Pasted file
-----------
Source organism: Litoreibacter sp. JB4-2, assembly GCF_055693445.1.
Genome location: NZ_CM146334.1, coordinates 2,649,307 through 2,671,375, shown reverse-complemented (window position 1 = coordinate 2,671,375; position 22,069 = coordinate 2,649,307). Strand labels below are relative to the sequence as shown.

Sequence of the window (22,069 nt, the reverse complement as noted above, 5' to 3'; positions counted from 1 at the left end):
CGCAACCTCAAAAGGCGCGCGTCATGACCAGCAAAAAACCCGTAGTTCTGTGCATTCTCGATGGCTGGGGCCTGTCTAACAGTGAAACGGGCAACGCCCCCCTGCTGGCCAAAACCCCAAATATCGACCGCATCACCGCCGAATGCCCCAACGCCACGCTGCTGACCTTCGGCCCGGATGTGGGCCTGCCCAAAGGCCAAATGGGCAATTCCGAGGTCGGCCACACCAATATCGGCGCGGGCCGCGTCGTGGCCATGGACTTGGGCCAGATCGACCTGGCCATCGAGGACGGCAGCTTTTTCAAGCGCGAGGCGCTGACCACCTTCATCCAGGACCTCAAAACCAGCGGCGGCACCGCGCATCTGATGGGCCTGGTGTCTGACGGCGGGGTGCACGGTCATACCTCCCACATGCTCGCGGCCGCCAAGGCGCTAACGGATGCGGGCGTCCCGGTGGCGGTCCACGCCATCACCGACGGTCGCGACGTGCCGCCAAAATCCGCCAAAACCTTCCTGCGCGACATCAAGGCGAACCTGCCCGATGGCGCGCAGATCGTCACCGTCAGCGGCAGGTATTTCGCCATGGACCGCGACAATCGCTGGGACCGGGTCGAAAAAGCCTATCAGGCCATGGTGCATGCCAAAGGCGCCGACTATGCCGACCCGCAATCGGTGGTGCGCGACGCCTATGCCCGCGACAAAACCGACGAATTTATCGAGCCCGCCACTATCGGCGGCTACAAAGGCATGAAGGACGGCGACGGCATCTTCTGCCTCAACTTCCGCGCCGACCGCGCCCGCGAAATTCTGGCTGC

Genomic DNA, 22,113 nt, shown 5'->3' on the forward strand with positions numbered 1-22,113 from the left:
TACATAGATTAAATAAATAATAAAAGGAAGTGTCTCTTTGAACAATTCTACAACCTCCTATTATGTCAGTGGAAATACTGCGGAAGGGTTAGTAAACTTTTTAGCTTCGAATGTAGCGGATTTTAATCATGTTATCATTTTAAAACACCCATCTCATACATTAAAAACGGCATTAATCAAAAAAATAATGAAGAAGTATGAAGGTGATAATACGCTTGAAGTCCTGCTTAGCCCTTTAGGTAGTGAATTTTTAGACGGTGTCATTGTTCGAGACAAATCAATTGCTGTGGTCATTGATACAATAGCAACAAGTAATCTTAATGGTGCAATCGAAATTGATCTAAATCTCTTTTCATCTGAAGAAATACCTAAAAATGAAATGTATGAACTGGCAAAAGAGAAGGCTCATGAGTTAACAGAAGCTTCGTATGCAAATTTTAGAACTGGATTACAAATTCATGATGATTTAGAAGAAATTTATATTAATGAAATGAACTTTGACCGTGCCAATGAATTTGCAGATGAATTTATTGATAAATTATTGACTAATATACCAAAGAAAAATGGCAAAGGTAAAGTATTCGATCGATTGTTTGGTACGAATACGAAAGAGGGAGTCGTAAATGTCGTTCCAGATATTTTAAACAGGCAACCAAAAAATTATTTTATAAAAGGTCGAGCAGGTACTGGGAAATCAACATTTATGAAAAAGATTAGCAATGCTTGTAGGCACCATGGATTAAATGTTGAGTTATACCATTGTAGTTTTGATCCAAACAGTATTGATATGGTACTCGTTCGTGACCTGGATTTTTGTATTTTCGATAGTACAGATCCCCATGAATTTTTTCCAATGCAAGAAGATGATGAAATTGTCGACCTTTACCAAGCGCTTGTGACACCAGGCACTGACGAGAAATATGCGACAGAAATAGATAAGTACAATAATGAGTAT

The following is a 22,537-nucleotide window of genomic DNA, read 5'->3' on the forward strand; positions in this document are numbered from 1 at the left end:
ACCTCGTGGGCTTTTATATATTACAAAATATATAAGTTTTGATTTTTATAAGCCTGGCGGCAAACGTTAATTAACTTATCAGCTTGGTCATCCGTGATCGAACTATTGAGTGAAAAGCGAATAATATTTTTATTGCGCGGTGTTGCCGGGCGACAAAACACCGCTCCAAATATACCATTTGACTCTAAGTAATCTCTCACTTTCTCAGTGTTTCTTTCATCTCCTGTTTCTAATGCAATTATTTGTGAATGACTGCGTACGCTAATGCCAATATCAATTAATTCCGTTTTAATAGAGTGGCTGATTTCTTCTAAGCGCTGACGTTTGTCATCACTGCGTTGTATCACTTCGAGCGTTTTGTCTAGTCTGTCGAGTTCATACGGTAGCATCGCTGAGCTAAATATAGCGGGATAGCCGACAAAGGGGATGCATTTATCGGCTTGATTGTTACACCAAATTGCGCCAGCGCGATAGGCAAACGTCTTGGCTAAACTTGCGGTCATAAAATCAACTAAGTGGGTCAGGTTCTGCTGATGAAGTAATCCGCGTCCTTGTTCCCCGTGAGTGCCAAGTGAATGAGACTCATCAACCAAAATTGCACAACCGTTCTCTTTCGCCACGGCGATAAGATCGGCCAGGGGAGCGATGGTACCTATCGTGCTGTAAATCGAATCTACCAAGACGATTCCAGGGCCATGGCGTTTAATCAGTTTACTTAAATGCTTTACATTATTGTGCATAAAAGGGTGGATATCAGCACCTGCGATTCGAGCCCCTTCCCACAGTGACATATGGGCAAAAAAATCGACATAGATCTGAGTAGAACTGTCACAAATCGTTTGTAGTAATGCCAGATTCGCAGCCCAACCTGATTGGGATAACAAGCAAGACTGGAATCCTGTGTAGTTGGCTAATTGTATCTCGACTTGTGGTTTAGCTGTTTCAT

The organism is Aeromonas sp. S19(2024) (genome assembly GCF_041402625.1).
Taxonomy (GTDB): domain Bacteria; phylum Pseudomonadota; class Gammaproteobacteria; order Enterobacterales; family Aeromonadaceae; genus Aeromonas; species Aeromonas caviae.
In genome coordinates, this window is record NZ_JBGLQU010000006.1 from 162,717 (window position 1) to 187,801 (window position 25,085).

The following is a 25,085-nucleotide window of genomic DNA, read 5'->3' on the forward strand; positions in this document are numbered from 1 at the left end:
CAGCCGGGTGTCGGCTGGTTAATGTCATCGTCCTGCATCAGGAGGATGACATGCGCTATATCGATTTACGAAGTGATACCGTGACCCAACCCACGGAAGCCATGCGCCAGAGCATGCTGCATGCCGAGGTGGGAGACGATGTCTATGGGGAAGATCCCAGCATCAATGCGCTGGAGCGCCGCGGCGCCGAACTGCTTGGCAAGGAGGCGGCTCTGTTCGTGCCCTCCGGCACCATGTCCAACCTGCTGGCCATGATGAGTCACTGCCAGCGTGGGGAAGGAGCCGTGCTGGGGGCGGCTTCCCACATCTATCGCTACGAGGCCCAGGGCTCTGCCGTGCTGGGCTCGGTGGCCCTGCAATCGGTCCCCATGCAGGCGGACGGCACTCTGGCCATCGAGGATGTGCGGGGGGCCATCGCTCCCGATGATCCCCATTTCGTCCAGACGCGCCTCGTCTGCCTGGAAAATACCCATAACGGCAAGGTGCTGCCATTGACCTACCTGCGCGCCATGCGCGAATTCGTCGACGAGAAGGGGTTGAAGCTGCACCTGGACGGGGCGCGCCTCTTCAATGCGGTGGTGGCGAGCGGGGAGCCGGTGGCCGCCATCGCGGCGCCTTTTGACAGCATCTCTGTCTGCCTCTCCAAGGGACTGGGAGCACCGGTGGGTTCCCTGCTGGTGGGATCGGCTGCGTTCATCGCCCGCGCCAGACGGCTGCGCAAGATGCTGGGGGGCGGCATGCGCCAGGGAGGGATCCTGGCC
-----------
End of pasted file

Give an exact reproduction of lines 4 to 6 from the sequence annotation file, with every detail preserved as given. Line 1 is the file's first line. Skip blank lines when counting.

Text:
CGCAACCTCAAAAGGCGCGCGTCATGACCAGCAAAAAACCCGTAGTTCTGTGCATTCTCGATGGCTGGGGCCTGTCTAACAGTGAAACGGGCAACGCCCCCCTGCTGGCCAAAACCCCAAATATCGACCGCATCACCGCCGAATGCCCCAACGCCACGCTGCTGACCTTCGGCCCGGATGTGGGCCTGCCCAAAGGCCAAATGGGCAATTCCGAGGTCGGCCACACCAATATCGGCGCGGGCCGCGTCGTGGCCATGGACTTGGGCCAGATCGACCTGGCCATCGAGGACGGCAGCTTTTTCAAGCGCGAGGCGCTGACCACCTTCATCCAGGACCTCAAAACCAGCGGCGGCACCGCGCATCTGATGGGCCTGGTGTCTGACGGCGGGGTGCACGGTCATACCTCCCACATGCTCGCGGCCGCCAAGGCGCTAACGGATGCGGGCGTCCCGGTGGCGGTCCACGCCATCACCGACGGTCGCGACGTGCCGCCAAAATCCGCCAAAACCTTCCTGCGCGACATCAAGGCGAACCTGCCCGATGGCGCGCAGATCGTCACCGTCAGCGGCAGGTATTTCGCCATGGACCGCGACAATCGCTGGGACCGGGTCGAAAAAGCCTATCAGGCCATGGTGCATGCCAAAGGCGCCGACTATGCCGACCCGCAATCGGTGGTGCGCGACGCCTATGCCCGCGACAAAACCGACGAATTTATCGAGCCCGCCACTATCGGCGGCTACAAAGGCATGAAGGACGGCGACGGCATCTTCTGCCTCAACTTCCGCGCCGACCGCGCCCGCGAAATTCTGGCTGC

Genomic DNA, 22,113 nt, shown 5'->3' on the forward strand with positions numbered 1-22,113 from the left:
TACATAGATTAAATAAATAATAAAAGGAAGTGTCTCTTTGAACAATTCTACAACCTCCTATTATGTCAGTGGAAATACTGCGGAAGGGTTAGTAAACTTTTTAGCTTCGAATGTAGCGGATTTTAATCATGTTATCATTTTAAAACACCCATCTCATACATTAAAAACGGCATTAATCAAAAAAATAATGAAGAAGTATGAAGGTGATAATACGCTTGAAGTCCTGCTTAGCCCTTTAGGTAGTGAATTTTTAGACGGTGTCATTGTTCGAGACAAATCAATTGCTGTGGTCATTGATACAATAGCAACAAGTAATCTTAATGGTGCAATCGAAATTGATCTAAATCTCTTTTCATCTGAAGAAATACCTAAAAATGAAATGTATGAACTGGCAAAAGAGAAGGCTCATGAGTTAACAGAAGCTTCGTATGCAAATTTTAGAACTGGATTACAAATTCATGATGATTTAGAAGAAATTTATATTAATGAAATGAACTTTGACCGTGCCAATGAATTTGCAGATGAATTTATTGATAAATTATTGACTAATATACCAAAGAAAAATGGCAAAGGTAAAGTATTCGATCGATTGTTTGGTACGAATACGAAAGAGGGAGTCGTAAATGTCGTTCCAGATATTTTAAACAGGCAACCAAAAAATTATTTTATAAAAGGTCGAGCAGGTACTGGGAAATCAACATTTATGAAAAAGATTAGCAATGCTTGTAGGCACCATGGATTAAATGTTGAGTTATACCATTGTAGTTTTGATCCAAACAGTATTGATATGGTACTCGTTCGTGACCTGGATTTTTGTATTTTCGATAGTACAGATCCCCATGAATTTTTTCCAATGCAAGAAGATGATGAAATTGTCGACCTTTACCAAGCGCTTGTGACACCAGGCACTGACGAGAAATATGCGACAGAAATAGATAAGTACAATAATGAGTAT